According to Tony, “she drummed into me the importance of keeping clients informed, it was about showing respect. I would come back from court and she would have a stack of papers telling me to call my clients before the day ended. She also taught me humility because she was certainly never afraid to let me know when I was screwing up!”
Looking back on the early days of his career, the advice mom gave him still rings true today according to Tony: “people come to an attorney looking for help during a stressful time in their life and because of that, they should always be treated with respect and compassion no different than how a doctor should treat a patient.” Although they’re no longer with him, Tony still hears his parents telling him to keep practicing law the right way: with honesty, integrity and compassion for clients.
Judge Tony Abbatangelo
In 1993, Tony decided to run for Las Vegas Municipal Court Judge because he didn’t like how a particular judge was treating people. Tony and his friends worked hard in that election. Motivated to make the law better, Tony campaigned relentlessly. The hard work paid off. At 28 years old, Tony became the youngest attorney ever elected judge in Nevada history, a record he still holds to this day.
In 1996, Tony ran for another judicial seat, this time for Justice of the Peace in Las Vegas Justice Court. Once again, through dedication and hard work, he was elected Judge and served in that position for 14 years. During his tenure as a Judge, Tony oversaw a wide variety of cases – everything from simple traffic tickets to murder cases. A well-respected Judge, Tony routinely received the highest ratings from lawyers and the public.
In 2004, while still serving as a Judge, Tony started the DUI Court in Las Vegas. It was the first of its kind to be certified in the State of Nevada. Around the same time, he was also instrumental in the creation of the “Moderate Offender Program” or “MOP.” Having sat on the bench for a number of years, Tony observed that a significant percentage of people that find themselves in the justice system are basically good people who have either addiction or dependency issues or people who simply made a bad decision. As a pioneer in “restorative justice,” a concept that is the topic of considerable discussion today, Tony understood early on that people should be entitled to second chances and a pathway to redemption.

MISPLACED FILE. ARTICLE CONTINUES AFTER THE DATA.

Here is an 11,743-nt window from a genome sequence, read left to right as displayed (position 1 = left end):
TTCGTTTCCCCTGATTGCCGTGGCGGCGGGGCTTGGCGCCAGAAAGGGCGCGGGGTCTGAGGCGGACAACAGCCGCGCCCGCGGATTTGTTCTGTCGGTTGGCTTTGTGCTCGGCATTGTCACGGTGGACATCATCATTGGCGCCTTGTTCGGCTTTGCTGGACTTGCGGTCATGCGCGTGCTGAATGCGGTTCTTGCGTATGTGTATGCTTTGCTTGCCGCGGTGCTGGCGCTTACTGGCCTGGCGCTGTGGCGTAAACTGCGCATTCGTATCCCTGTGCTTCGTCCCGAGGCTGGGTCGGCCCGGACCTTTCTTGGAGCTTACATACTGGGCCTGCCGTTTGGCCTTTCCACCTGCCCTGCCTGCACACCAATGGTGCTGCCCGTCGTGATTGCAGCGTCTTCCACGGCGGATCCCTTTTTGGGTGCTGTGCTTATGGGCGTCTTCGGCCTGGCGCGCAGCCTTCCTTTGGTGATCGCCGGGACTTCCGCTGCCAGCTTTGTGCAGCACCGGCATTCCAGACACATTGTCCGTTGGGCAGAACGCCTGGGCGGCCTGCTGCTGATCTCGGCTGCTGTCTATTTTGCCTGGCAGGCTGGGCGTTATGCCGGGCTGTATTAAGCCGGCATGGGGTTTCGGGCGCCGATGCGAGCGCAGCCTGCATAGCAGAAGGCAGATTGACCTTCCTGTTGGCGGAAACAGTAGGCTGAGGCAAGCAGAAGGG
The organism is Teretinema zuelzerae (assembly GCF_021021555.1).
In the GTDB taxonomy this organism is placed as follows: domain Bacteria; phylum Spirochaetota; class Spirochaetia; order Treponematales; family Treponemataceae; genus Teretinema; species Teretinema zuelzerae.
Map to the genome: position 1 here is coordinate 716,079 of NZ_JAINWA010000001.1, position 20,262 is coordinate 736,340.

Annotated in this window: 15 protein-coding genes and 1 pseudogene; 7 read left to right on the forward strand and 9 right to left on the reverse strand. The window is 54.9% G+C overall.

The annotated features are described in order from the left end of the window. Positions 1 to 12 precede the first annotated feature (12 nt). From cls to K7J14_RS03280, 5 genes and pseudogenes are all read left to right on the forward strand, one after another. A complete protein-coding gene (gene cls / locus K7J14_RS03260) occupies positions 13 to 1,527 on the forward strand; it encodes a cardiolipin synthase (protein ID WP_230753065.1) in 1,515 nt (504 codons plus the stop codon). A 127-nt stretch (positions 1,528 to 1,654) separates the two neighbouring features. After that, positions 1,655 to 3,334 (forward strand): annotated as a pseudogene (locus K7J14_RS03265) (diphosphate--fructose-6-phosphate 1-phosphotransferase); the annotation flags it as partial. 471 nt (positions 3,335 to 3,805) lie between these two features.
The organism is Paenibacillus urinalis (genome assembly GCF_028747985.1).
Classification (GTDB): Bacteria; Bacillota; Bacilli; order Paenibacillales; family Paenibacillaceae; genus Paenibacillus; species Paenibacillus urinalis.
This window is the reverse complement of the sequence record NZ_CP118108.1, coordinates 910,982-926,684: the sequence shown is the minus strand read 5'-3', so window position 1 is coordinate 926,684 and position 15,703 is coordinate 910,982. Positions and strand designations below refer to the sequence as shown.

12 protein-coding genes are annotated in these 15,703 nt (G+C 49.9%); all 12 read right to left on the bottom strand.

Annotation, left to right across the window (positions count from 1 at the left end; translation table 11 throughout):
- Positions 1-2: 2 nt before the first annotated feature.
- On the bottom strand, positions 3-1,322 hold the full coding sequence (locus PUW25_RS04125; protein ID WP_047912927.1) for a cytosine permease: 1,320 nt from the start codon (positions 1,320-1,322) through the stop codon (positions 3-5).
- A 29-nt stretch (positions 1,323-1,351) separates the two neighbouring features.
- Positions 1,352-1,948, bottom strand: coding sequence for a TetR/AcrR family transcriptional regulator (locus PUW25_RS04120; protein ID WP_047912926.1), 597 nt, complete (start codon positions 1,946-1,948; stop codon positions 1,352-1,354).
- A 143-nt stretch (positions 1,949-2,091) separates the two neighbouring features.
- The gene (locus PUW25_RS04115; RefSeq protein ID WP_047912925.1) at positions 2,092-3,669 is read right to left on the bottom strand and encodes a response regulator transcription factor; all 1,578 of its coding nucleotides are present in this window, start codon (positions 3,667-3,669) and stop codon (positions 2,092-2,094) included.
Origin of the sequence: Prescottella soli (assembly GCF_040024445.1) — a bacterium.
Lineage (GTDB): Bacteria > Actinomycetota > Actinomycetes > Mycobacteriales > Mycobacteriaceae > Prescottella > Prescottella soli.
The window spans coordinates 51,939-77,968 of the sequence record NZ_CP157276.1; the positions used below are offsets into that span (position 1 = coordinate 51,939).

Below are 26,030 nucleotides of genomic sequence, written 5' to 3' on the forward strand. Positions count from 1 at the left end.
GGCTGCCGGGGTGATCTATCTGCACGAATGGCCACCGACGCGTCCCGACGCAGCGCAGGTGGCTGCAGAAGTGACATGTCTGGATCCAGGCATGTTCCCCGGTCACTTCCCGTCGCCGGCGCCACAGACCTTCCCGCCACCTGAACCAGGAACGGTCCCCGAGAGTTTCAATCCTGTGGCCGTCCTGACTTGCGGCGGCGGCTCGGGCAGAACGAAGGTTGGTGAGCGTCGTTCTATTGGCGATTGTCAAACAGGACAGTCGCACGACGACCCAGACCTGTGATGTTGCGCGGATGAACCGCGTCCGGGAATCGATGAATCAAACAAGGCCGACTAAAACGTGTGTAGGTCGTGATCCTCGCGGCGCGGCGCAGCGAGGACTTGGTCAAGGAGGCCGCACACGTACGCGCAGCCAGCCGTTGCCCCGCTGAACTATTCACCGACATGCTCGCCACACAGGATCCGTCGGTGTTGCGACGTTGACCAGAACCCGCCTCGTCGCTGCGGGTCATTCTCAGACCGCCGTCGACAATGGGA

A Well-Respected Lawyer That Cares About His Clients
Tony is a lawyer that truly cares about his clients. Since leaving “the bench” as a Judge and joining private practice, he’s dedicated himself to maintaining his reputation as an excellent lawyer and advocate for those he serves. He routinely appears in trial courts in southern Nevada and is well-known to judges and their staff. After all, he was once one of them.
A skilled negotiator and trial attorney, Tony handles both criminal and civil cases. He’s defended the most serious of criminal cases and also negotiated high dollar settlements in personal injury matters. A graduate of the University of San Diego, for both undergraduate and law school, Tony is admitted to practice law in Nevada and is active in a number of legal and community organizations such as the National Association of Criminal Defense Lawyers, the Nevada Justice Association and the Clark County Bar Association to name a few. A graduate of Bishop Gorman high school and a life-long resident of Las Vegas, Tony “understands” this city better than anyone. If you need a smart, compassionate attorney that knows how to get results and is no stranger to the courtroom, you need Tony and his team at The Vegas Lawyers.
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Tony knows how to get results and he also knows how to tell it straight to his clients. According to Tony, “the greatest respect you can show a client is telling them the truth about their situation and giving them the opportunity to make intelligent decisions about their case.” Further adding, “I also try to show compassion for their situation because, as a former judge, I’ve been witness to thousands of cases and I know from first-hand experience that sometimes good people find themselves in bad situations.”